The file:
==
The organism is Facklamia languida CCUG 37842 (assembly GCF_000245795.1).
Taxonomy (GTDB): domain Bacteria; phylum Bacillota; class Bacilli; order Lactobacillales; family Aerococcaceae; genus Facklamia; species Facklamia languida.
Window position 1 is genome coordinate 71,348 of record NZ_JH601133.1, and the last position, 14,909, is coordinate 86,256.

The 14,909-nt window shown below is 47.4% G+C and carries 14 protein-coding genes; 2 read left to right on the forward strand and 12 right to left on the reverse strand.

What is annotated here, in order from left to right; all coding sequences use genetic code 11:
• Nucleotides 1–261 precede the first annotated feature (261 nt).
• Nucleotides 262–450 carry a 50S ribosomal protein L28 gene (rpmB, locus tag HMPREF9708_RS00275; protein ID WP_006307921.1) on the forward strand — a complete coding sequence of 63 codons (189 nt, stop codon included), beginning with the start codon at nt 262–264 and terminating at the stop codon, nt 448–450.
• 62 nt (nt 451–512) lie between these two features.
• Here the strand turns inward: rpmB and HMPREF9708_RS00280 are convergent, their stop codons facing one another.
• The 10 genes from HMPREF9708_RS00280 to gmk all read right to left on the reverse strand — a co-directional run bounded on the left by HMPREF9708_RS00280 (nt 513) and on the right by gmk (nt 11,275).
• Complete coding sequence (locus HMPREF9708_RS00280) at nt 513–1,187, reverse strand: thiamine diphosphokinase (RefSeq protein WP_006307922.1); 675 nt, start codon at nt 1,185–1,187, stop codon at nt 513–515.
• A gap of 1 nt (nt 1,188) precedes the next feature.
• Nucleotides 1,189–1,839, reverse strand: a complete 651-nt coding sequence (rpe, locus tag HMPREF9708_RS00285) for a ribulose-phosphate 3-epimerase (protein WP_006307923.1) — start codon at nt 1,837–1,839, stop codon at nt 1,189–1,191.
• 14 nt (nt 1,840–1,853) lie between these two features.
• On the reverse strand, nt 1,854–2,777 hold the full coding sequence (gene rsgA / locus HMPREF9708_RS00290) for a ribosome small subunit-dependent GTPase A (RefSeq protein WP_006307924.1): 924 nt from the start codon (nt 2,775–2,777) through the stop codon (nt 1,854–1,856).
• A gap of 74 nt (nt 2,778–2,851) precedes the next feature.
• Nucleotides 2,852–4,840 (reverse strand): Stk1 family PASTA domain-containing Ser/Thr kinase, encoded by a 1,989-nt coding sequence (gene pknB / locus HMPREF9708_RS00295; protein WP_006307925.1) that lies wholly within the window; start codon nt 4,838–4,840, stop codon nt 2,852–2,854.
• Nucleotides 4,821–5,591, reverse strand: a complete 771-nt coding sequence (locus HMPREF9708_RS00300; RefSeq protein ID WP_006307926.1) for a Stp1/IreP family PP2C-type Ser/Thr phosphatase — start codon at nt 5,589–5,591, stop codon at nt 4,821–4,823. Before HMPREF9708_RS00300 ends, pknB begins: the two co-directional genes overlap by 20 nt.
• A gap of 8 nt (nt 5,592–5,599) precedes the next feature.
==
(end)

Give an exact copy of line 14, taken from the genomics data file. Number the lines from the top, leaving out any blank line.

• 14 nt (nt 1,840–1,853) lie between these two features.